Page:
1840, January.—Mr. Attwood having resigned, Sir Charles Wetherell appeared in the Conservative interest against Mr. G.F. Muntz. Mr. Joseph Sturge, who also issued an address to the electors, retiring on the solicitation of his friends, on the understanding that the whole Liberal party would support him at the next vacancy. The result was in favour of Mr. Muntz, thus—
1841, July.—Mr. Richard Spooner, who opposed Messrs. Muntz and Scholefield, was again defeated, through receiving the suffrages of double the number of electors who voted for him in 1835. The returns were—
Geo. Fred. Muntz .. 2,176 }
Joshua Scholefield .. 1,963 }Returned.
Richard Spooner .. 1,825
1857, March.—The same gentlemen were again returned without opposition.
1857, August.—On the death of Mr. Muntz, though the names of George Dawson and others were whispered, the unanimous choice fell upon Mr. John Bright, “the rejected of Manchester,” and it may be truly said he was at that time the chosen of the people. Birmingham men of all shades of politics appreciating his eloquence and admiring his sterling honesty, though many differed with his opinions. Addresses were early issued by Baron Dickenson Webster and Mr. M’Geachy, but both were at once withdrawn when Mr. Bright consented to stand and his address appeared.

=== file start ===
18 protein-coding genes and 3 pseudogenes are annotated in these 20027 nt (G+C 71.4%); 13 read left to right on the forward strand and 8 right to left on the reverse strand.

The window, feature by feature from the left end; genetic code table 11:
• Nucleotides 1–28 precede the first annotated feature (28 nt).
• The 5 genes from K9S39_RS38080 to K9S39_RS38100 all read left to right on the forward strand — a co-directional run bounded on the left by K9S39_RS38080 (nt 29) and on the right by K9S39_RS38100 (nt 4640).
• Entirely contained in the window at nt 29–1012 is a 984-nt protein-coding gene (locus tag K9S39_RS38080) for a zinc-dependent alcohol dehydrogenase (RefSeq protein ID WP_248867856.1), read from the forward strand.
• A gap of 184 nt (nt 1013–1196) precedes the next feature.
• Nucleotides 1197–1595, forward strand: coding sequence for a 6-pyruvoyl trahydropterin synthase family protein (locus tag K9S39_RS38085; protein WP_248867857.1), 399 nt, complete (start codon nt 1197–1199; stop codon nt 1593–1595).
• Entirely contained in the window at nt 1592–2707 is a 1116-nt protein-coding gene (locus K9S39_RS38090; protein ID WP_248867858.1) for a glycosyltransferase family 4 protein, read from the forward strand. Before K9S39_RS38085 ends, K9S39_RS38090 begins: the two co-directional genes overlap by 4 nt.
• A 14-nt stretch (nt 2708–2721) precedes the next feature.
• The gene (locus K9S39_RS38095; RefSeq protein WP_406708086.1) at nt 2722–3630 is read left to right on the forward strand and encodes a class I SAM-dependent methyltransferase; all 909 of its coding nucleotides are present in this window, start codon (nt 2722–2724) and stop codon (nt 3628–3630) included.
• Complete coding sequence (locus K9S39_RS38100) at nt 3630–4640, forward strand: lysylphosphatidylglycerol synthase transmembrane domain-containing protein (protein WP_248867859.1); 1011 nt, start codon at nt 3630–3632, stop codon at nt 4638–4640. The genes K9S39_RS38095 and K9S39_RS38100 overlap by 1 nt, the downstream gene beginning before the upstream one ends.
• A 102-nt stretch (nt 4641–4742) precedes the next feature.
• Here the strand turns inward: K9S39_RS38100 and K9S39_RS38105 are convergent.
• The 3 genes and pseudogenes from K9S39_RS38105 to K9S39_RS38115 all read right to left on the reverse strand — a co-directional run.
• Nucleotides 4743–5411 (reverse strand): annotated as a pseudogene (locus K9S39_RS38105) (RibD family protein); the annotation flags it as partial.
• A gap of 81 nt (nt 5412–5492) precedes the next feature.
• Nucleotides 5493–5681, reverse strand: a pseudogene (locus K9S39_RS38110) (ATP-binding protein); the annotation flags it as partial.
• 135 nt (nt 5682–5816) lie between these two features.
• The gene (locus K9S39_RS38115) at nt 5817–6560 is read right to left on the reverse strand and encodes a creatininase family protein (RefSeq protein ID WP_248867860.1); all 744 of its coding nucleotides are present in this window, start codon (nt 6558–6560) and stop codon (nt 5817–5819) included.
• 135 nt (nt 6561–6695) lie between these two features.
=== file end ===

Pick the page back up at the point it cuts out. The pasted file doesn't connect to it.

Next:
1859, April.—At the election of this year, though defeat must have been a foregone conclusion, Mr. Thomas D. Acland waged battle with Messrs. Scholefield and Bright, and the result was:—
William Scholefield .. ..4,425 }
John Bright .. .. ..4,282 }Returned.
T.D. Acland .. .. ..1,544
1864, December.—On the death of Mr. Spooner, Mr. Davenport-Bromley, (afterwards Bromley-Davenport) was elected un-opposed, and retained his seat until his death, June 15, 1884.
1864.—Householders, whose rates were compounded for by their landlords, had hitherto not been allowed to exercise their right of voting, but the decision given in their favour, Feb. 17, 1864, was the means of raising the number of voters’ names on the register to over 40,000.
1865, July.—Whether from fear of the newly-formed Liberal Association (which was inaugurated in February for the avowed purpose of controlling the Parliamentary elections in the borough and adjoining county divisions), or the lack of a sufficiently popular local man, there was no opposition offered to the return of Messrs. Scholefield and Bright at the election of this year.
1867, July.—On the death of Mr. Scholefield, Mr. George Dixon was nominated by the Liberals and opposed by Mr. Sampson S. Lloyd The result was:—